Lanza’s singing voice is not on its own especially powerful or emotive, but All the Time shows that she’s cracked the code to “singing how you sing” and still maintaining a presence. Across the album, Lanza goes to great lengths to find expressiveness within her limited range, recalibrating her thin, breathy falsetto into an expansive palette. The album’s purest banger “Face” is controlled chaos not dissimilar to “VV Violence”, anchored by breathy, trancelike talk-singing and whispered declarations of desire: “Baby is it just enough? Tell me, do you want it all? Baby, are you feeling tough? Feeling tougher more than not?” The stark, insistent standout “Over and Over” is punctuated by strained yelps and sighs, gurgling synths replying to her staccato vocals. “Ice Creamy” utilizes vocal processing in a way that doesn’t betray control: layered in sour, deep-voiced harmonies, the chorus manages to sound both playful and haunted.
Lyrically, All the Time tracks an exponentially increasing need for comfort, safety, and stability — in doing so, the bulk of the album is a claustrophobic retreat into the self. It’s a surprisingly refreshing approach to pop, which recently has been preoccupied with depersonalized cultural diatribes or constructing escapist fantasies. Indulging one’s psyche and the little dramas it creates seems especially salient as All the Time releases during a period where many people are left with little aside from their racing thoughts. All the Time renders the internal monologue paralyzing and breathtaking.
Lead single “Lick in Heaven” at least makes this phenomenon sound fun. The song boasts a churning, euphoric burst of a chorus, but Lanza’s mind is elsewhere: “I can’t hide it / Been feeling so low I don’t know what to do… Once I’m spinning, I can’t stop spinning.” Obsessive thoughts trickle in constantly across the record in looping, rhythmic refrains on “Over and Over”, “Badly”, and “Face”; other tracks lament a lack of control over one’s brain. Lanza can’t think straight on “Anyone Around”, feels crazy for always repeating herself on “Alexander”, finds comfort in the way that love strips little irritations of importance on “Baby Love”.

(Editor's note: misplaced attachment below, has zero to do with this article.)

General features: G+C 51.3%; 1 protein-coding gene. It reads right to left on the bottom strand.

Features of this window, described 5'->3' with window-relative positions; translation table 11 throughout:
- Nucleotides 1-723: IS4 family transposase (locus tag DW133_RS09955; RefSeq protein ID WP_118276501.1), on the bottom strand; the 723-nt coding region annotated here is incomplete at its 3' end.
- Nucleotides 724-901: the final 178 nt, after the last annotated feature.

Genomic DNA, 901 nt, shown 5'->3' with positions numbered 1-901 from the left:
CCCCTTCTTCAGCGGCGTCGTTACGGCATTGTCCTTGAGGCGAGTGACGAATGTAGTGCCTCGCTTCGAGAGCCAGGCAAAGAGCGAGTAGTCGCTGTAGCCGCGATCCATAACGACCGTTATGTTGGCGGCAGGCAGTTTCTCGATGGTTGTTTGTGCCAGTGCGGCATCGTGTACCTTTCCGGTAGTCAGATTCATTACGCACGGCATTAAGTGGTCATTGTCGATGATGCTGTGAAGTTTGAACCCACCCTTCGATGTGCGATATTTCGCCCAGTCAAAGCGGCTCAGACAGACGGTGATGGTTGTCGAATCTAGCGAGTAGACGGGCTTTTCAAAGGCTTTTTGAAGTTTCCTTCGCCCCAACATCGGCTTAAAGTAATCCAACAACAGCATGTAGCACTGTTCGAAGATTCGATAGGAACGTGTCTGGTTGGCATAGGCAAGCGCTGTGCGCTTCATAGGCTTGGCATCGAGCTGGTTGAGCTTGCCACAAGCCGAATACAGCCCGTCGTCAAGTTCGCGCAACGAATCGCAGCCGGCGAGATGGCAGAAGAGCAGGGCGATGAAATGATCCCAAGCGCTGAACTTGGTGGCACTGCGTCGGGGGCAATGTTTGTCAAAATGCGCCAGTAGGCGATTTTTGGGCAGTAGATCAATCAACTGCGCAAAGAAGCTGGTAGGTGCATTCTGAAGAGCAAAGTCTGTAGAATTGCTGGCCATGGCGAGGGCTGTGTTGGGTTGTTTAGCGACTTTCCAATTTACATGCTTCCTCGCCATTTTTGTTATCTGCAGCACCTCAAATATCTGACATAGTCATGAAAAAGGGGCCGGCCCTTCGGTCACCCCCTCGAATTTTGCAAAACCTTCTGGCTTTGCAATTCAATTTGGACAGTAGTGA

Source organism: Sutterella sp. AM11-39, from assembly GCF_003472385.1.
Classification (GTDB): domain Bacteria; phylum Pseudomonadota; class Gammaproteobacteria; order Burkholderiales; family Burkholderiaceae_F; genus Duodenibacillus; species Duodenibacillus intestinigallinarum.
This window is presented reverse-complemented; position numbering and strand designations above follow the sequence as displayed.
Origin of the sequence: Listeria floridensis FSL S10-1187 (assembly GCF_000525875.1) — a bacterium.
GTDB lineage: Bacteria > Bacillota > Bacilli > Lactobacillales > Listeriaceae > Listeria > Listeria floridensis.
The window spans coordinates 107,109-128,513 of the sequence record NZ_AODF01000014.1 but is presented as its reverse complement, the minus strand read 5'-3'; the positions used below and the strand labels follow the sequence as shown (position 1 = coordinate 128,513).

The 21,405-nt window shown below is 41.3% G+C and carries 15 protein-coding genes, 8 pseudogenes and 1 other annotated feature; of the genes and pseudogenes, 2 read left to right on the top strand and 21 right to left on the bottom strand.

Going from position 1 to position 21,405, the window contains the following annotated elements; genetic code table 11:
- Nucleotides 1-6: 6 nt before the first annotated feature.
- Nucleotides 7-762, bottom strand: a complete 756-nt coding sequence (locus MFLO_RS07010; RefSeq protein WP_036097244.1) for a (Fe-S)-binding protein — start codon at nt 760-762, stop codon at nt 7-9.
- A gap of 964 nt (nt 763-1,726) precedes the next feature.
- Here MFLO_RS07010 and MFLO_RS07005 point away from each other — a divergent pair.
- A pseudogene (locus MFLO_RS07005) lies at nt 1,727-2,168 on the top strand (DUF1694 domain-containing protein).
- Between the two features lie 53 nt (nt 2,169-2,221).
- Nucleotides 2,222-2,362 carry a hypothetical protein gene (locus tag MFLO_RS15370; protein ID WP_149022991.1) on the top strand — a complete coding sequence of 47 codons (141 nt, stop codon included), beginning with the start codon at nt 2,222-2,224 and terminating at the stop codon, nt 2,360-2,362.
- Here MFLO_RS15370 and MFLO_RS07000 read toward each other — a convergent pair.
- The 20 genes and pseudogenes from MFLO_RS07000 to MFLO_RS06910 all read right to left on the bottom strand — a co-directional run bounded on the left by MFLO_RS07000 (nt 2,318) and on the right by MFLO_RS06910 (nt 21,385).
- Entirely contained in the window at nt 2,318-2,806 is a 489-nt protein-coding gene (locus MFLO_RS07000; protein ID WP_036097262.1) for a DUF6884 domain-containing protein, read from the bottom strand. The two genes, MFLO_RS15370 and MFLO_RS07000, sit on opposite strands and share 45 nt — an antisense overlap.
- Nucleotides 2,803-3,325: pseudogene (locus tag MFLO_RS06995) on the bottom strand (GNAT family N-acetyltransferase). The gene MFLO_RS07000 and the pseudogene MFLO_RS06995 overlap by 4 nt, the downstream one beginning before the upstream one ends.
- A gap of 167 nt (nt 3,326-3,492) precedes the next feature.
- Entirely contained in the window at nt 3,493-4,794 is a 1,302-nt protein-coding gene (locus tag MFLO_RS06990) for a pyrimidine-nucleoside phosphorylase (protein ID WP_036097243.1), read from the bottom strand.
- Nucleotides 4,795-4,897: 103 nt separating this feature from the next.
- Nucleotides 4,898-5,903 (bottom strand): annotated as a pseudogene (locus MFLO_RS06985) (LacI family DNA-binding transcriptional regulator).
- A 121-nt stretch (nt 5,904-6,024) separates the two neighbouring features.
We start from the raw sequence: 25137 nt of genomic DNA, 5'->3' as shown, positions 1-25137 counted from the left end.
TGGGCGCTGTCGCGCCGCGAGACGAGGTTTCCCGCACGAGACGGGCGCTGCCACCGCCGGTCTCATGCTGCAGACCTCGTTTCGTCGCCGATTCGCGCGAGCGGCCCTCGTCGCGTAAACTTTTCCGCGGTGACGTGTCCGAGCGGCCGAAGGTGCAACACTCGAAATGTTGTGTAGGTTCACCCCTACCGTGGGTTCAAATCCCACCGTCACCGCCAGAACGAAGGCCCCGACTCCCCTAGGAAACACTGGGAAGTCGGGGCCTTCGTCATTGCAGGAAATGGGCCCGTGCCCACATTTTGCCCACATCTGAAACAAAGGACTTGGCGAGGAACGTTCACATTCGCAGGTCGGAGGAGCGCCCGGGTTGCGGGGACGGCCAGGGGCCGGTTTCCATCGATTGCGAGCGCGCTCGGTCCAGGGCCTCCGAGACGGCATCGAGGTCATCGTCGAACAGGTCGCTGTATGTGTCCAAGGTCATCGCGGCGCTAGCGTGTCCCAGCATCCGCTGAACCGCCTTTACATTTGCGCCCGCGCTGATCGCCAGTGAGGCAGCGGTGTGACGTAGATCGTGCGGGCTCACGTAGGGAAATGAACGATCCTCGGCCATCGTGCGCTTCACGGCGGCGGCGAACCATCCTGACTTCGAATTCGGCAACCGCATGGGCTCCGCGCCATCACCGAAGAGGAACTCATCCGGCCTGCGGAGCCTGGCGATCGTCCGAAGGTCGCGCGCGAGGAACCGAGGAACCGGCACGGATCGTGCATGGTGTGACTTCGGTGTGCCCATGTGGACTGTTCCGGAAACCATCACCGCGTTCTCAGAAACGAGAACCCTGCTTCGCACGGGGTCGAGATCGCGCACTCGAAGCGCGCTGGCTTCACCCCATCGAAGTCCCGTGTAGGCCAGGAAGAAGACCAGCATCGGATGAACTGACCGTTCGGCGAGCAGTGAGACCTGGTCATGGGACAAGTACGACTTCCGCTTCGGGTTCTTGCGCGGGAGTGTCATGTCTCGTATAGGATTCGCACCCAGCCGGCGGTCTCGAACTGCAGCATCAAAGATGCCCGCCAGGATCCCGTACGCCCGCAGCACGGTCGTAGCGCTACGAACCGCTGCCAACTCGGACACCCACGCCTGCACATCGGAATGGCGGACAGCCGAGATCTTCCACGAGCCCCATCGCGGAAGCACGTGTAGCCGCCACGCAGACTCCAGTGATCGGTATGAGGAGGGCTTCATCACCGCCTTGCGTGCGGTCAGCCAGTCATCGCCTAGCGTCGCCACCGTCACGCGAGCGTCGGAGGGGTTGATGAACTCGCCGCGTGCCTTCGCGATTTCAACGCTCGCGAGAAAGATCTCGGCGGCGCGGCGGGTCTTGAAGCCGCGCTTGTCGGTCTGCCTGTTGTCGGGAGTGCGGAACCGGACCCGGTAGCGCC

Though All the Time indulges and dissects neuroses, it’s not the sound of someone falling off the wagon. Rather, this lush and spacious collection of songwriting shows a hard-fought mental clarity, a deliberate effort to resist the instincts on display on “VV Violence” in pursuit of digging deeper into oneself. Intrusive thoughts flare-up, but they’re allowed to wash over, eventually fading away. The payoff is immeasurable. The album’s unhurried closing track, underpinned by a percussive line that sounds like someone sprinkling fake snow from above, is one great sigh of relief, a grateful acknowledgment: no pain, no doubt, no grief living in your mind can stay there forever. Tempting as it may be to give yourself over to the voices you’ve curated in your head, how overwhelming even the smallest sensations can be, it means something to be able to feel it all.